As our children get older, their learning becomes more internal, less immediately visible. Now it sometimes takes a different kind of effort for us to nurture their curiosity. We fall back on our intellectual understanding of the value of curiosity, using that as our motivation. We remind ourselves to help them gather supplies for their project instead of discouraging them from making messes; to drive them to their activities or host their friends rather than hitting the couch. It’s a mental exercise we do to convince ourselves to keep going. But, in my experience, that only gets us so far. We’re just playing the part.
But when we become curious creatures? Then things really start to shine!
I remember when we first came to unschooling and I mustered an interest in everything that came along—but that wasn’t sustainable because it wasn’t me. Over time I noticed that when I was truly interested in something, my curious and engaged attitude was deeper and more joyful than I could ever “fake.” It was fun! I wanted more of that. So I began to more widely explore the world, and myself. To follow my curiosity and see where it led me.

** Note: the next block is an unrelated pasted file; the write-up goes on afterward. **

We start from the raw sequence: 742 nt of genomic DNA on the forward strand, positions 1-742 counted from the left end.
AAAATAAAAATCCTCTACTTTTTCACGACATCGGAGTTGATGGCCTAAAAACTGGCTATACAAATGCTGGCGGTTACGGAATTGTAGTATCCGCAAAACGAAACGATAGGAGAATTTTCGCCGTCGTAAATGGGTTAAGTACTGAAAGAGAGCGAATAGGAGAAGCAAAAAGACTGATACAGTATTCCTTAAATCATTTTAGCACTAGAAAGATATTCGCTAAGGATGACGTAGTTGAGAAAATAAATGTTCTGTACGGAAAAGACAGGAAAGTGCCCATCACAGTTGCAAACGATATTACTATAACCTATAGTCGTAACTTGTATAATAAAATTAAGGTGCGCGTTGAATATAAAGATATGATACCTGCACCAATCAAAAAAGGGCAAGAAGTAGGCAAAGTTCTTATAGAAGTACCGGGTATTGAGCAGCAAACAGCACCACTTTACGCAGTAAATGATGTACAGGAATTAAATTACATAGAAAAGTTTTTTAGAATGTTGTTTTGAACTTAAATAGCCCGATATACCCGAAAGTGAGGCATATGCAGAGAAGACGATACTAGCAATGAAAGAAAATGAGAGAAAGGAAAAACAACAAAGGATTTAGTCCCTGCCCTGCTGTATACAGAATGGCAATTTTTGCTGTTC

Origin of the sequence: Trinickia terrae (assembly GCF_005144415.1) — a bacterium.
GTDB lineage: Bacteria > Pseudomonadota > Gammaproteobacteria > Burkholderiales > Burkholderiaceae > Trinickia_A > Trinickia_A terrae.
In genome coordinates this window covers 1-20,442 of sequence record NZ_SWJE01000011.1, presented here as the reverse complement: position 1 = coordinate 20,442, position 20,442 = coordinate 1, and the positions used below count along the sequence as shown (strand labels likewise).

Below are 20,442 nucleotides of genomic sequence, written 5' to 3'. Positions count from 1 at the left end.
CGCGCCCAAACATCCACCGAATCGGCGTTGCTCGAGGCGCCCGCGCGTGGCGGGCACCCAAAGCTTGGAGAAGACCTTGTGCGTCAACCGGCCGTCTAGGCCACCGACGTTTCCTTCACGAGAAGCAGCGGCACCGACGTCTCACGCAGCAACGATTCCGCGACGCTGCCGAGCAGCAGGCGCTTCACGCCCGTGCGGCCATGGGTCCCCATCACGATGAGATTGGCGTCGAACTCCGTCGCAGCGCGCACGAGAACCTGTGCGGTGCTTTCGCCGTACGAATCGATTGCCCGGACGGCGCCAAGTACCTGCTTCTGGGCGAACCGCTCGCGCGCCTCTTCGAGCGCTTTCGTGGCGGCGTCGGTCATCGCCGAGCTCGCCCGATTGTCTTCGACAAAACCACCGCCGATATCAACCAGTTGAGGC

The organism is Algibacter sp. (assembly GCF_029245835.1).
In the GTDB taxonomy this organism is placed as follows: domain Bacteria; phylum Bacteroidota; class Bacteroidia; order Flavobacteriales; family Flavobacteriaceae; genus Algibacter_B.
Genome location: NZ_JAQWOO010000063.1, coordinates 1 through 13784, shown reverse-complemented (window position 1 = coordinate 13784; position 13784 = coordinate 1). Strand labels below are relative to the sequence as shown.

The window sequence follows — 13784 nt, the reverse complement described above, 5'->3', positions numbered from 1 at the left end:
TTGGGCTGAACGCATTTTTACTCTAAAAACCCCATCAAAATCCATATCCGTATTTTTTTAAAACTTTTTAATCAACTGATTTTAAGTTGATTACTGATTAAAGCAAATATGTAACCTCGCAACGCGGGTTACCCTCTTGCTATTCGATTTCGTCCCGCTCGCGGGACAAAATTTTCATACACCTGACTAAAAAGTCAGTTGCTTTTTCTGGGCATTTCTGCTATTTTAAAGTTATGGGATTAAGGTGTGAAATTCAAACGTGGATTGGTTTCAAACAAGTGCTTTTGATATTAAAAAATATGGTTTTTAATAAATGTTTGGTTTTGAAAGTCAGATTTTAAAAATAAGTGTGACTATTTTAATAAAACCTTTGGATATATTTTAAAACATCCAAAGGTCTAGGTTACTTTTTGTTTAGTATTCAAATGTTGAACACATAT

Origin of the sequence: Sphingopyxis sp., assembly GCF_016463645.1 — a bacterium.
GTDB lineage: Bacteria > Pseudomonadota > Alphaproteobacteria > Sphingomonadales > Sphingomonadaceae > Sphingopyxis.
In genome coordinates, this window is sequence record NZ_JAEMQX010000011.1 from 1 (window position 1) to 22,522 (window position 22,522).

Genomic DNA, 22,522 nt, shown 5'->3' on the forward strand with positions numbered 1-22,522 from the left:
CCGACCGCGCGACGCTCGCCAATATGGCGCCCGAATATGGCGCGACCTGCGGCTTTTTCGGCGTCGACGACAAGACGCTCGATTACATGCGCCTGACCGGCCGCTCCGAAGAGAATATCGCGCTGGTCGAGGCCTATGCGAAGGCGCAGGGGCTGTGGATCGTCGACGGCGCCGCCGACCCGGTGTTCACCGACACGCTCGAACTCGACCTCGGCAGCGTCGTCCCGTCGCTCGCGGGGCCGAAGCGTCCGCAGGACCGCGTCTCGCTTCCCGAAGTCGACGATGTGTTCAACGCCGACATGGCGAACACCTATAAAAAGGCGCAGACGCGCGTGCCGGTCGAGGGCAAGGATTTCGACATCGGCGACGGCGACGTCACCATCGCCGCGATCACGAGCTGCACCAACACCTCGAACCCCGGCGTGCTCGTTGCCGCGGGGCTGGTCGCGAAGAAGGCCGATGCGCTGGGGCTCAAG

It took some time. This wasn’t something I was used to doing. I was used to staying in what I already knew, my “areas of expertise.” That’s what I learned growing up: gain compentence and stay there. To be a beginner at things was painful at first! We are so accustomed to being shamed for not being good at something, or not knowing something. But unschooling is an entirely different way of life—the discovery that you don’t know much about something is full of possibilities, not shame. “Do I want to know that?” “How can I figure it out?”